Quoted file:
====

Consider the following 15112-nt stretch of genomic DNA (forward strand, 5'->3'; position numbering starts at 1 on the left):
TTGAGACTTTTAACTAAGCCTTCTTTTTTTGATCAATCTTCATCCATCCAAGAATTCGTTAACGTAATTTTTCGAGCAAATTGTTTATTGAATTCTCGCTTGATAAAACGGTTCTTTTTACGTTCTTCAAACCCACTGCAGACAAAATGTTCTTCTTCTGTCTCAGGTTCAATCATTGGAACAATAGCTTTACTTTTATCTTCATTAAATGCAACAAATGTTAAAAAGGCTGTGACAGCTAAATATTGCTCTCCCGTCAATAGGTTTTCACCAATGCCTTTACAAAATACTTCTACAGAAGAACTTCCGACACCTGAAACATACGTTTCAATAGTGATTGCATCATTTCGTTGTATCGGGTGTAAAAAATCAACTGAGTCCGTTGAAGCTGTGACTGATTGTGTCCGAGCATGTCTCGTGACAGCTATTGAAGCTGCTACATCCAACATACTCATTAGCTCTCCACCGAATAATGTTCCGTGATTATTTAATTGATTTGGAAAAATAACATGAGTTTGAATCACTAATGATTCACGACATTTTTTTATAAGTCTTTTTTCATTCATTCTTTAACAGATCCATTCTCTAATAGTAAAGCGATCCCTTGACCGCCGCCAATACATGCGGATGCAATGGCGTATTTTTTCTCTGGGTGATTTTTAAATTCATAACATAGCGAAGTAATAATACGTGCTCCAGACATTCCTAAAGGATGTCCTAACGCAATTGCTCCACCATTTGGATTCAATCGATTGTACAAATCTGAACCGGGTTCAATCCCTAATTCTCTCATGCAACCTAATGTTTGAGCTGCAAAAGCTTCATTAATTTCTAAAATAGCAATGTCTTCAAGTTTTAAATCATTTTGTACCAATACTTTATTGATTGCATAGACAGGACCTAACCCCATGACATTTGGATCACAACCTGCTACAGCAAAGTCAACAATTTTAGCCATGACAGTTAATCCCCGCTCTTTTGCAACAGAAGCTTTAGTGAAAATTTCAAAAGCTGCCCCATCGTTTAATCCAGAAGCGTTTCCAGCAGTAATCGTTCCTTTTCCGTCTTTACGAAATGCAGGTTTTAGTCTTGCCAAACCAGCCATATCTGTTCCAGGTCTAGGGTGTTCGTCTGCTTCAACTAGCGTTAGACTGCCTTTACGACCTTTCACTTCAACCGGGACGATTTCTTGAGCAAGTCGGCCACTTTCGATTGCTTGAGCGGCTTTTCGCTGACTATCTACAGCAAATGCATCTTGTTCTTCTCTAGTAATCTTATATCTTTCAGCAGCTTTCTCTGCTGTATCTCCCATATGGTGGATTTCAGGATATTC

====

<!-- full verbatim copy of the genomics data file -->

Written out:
Consider the following 15112-nt stretch of genomic DNA (forward strand, 5'->3'; position numbering starts at 1 on the left):
TTGAGACTTTTAACTAAGCCTTCTTTTTTTGATCAATCTTCATCCATCCAAGAATTCGTTAACGTAATTTTTCGAGCAAATTGTTTATTGAATTCTCGCTTGATAAAACGGTTCTTTTTACGTTCTTCAAACCCACTGCAGACAAAATGTTCTTCTTCTGTCTCAGGTTCAATCATTGGAACAATAGCTTTACTTTTATCTTCATTAAATGCAACAAATGTTAAAAAGGCTGTGACAGCTAAATATTGCTCTCCCGTCAATAGGTTTTCACCAATGCCTTTACAAAATACTTCTACAGAAGAACTTCCGACACCTGAAACATACGTTTCAATAGTGATTGCATCATTTCGTTGTATCGGGTGTAAAAAATCAACTGAGTCCGTTGAAGCTGTGACTGATTGTGTCCGAGCATGTCTCGTGACAGCTATTGAAGCTGCTACATCCAACATACTCATTAGCTCTCCACCGAATAATGTTCCGTGATTATTTAATTGATTTGGAAAAATAACATGAGTTTGAATCACTAATGATTCACGACATTTTTTTATAAGTCTTTTTTCATTCATTCTTTAACAGATCCATTCTCTAATAGTAAAGCGATCCCTTGACCGCCGCCAATACATGCGGATGCAATGGCGTATTTTTTCTCTGGGTGATTTTTAAATTCATAACATAGCGAAGTAATAATACGTGCTCCAGACATTCCTAAAGGATGTCCTAACGCAATTGCTCCACCATTTGGATTCAATCGATTGTACAAATCTGAACCGGGTTCAATCCCTAATTCTCTCATGCAACCTAATGTTTGAGCTGCAAAAGCTTCATTAATTTCTAAAATAGCAATGTCTTCAAGTTTTAAATCATTTTGTACCAATACTTTATTGATTGCATAGACAGGACCTAACCCCATGACATTTGGATCACAACCTGCTACAGCAAAGTCAACAATTTTAGCCATGACAGTTAATCCCCGCTCTTTTGCAACAGAAGCTTTAGTGAAAATTTCAAAAGCTGCCCCATCGTTTAATCCAGAAGCGTTTCCAGCAGTAATCGTTCCTTTTCCGTCTTTACGAAATGCAGGTTTTAGTCTTGCCAAACCAGCCATATCTGTTCCAGGTCTAGGGTGTTCGTCTGCTTCAACTAGCGTTAGACTGCCTTTACGACCTTTCACTTCAACCGGGACGATTTCTTGAGCAAGTCGGCCACTTTCGATTGCTTGAGCGGCTTTTCGCTGACTATCTACAGCAAATGCATCTTGTTCTTCTCTAGTAATCTTATATCTTTCAGCAGCTTTCTCTGCTGTATCTCCCATATGGTGGATTTCAGGATATTC